Show Posts
Pages: 1 ... 30 31 [32] 33 34 ... 183
466  Using Arduino / General Electronics / Re: input voltage = forward voltage = no resistor required? on: March 05, 2014, 07:04:24 am
Quote
Mike although correct, is also wrong if you can keep the temperature at a constant which difficult to do with leds under a watt or so.
No Mike is also correct and correct.
It is totally impractical to keep a power LED at a constant temperature.
Even if you could keep a constant temperature, you can not stop the forward voltage changing with the age of the device.

However this is nothing to do with this thread as the LEDs involved are not power LEDs, they are just normal low current LEDs with built in resistors so no external resistors, or other form of current control, are required.

Nope mike is partly right... heatsink the led and it wont, just you can't really do that with low power leds (eg 5mm)
467  Using Arduino / General Electronics / Re: input voltage = forward voltage = no resistor required? on: March 05, 2014, 01:27:42 am
If your leds operate at a specific temperature/heatsinked, then driving them at a specific voltage would be safe, I don't believe "time" is a concern.

Eg a 10watt 4.2v rated led would be happy at a constant voltage and not die, but if the temp rises you risk destroying it... I have ran leds for days on end without any form of current regulation.

Mike although correct, is also wrong if you can keep the temperature at a constant which difficult to do with leds under a watt or so.
468  Using Arduino / LEDs and Multiplexing / Re: LED's with 12v internal resitor on: March 04, 2014, 05:55:16 pm
Maybe there is no internal resistor? And you have regular LEDs?
469  Using Arduino / LEDs and Multiplexing / Re: NEED HELP with This LED wiring on: March 04, 2014, 05:52:55 pm
I'm starting to see why people hate that fritz thing.

470  Using Arduino / Networking, Protocols, and Devices / Re: Unique MAC addresses? Best practice? on: March 04, 2014, 10:15:50 am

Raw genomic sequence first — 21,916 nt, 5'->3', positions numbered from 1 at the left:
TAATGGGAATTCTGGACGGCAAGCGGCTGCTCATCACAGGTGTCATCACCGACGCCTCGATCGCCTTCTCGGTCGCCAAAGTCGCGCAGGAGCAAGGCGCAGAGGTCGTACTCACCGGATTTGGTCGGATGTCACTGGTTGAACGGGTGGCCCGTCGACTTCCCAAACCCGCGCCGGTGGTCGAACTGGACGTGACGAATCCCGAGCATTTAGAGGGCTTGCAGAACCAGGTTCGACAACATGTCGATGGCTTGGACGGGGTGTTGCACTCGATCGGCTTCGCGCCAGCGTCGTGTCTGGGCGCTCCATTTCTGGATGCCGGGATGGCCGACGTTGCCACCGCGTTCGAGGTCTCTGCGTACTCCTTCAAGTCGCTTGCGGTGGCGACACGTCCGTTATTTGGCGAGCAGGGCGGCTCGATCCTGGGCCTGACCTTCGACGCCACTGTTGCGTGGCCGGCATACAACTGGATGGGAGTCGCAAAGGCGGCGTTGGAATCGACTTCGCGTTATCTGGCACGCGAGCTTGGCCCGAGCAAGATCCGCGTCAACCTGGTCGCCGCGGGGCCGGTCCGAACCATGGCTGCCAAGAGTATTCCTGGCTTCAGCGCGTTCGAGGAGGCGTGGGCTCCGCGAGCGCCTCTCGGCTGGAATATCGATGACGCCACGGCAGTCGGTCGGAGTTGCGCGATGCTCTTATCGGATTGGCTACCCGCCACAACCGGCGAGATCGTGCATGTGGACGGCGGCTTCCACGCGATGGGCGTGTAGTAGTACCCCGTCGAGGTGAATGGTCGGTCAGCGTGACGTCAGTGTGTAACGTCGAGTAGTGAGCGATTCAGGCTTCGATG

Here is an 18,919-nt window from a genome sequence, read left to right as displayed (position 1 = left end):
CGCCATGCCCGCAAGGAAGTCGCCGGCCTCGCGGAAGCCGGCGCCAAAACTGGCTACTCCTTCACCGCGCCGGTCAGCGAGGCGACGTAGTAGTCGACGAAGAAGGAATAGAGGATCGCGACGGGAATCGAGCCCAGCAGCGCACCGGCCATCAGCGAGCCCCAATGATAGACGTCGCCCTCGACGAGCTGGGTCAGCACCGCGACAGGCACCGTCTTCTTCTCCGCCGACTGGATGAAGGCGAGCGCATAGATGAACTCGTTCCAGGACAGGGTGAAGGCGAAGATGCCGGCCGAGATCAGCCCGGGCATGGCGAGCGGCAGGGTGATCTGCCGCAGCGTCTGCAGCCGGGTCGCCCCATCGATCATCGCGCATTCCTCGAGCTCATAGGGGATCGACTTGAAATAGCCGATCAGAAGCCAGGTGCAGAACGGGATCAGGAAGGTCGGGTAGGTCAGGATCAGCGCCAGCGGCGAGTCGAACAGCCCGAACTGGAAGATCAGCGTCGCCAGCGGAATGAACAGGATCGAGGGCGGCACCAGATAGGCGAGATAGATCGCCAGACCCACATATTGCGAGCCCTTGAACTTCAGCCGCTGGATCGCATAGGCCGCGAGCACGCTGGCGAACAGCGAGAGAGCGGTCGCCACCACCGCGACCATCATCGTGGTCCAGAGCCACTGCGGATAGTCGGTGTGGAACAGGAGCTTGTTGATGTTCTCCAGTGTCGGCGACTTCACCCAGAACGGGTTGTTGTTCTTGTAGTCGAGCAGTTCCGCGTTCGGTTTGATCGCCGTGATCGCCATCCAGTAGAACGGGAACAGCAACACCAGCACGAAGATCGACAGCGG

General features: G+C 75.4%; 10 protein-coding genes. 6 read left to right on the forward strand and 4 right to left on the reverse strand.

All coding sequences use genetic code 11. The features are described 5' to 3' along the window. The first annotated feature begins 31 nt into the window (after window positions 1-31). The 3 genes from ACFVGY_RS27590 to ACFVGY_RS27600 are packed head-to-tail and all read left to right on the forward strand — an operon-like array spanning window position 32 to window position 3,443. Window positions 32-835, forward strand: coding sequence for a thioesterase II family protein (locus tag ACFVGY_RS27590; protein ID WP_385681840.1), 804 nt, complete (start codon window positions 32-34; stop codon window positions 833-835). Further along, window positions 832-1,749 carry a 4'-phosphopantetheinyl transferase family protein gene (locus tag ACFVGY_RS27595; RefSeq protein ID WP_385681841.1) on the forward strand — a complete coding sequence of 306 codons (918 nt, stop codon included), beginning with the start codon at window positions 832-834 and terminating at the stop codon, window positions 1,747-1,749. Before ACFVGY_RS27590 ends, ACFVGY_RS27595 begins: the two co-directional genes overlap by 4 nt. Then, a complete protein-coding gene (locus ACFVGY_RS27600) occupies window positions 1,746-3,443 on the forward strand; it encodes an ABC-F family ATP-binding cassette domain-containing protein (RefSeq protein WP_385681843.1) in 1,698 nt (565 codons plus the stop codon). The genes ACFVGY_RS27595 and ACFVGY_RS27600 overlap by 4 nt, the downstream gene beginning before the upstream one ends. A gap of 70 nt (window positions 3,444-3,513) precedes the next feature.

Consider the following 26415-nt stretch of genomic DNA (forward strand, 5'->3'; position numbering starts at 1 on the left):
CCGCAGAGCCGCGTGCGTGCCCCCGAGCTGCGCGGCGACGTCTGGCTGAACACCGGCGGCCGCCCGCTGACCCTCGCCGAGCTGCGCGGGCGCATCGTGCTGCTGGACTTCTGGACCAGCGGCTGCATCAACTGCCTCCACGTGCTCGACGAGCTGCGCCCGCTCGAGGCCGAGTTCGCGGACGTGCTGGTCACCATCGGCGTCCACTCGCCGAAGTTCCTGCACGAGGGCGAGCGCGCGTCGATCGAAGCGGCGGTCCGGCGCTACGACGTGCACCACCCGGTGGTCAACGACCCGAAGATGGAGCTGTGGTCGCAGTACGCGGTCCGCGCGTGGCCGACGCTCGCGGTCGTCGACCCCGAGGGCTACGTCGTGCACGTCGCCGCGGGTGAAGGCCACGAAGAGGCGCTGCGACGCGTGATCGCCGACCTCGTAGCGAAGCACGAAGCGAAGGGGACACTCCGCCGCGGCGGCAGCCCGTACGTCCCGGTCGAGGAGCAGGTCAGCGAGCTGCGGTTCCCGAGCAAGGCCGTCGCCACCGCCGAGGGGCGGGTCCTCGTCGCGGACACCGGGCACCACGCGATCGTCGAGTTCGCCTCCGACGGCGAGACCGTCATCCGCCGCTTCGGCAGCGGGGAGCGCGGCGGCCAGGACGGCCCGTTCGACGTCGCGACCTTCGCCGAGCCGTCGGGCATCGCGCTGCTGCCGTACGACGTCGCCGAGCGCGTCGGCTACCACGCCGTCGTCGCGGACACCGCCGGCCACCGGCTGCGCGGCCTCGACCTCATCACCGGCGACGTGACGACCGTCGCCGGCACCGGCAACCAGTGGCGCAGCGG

Just thinking out of the box..

Write a routine to generate a random mac address and store it in eeprom first time run...(if it's not already been generated)
471  Community / Website and Forum / Re: Anti Spam! on: March 04, 2014, 09:35:48 am
I think what's confusing here is "a new thread" on most forums, is a new thread, here it's a new "topic" but really, a new topic would mean a new topic eg "sewing" .

10 people click on "new topic" under "General Electronics" - now go inside General Electronics, you'll find 1 thread (if the forum was new and not been used) or you'd find that 1 thread along with everyone elses thread (topics)

So, you click on this thread, and inside that thread you'll find all 10 "topics" contained in 1 thread.

now, for those 10 "topics" to become those 10 threads (ie, individual topics), someone would have to reply to every post, otherwise it just stays contained in 1 thread... if 9 out of those 10 posts are all spam, then only 1 "topic" would be replied to, and that 1 topic would be removed from the thread of 10 posts bringing it to 9, and a new thread is created.

those 9 posts can be quickly deleted rather than relying on 9 "topics" to be individually removed after people have replied to them as normal.

yes  a complete redesign, but i believe this could be a much better way to capture trolls and spam, as all the "topic" posts are contained in just 1 thread.

renaming "post topic" to "post thread" or "new thread" would be less confusing  as  a topic about Elephants is really just a Thread about elephants in "off topic"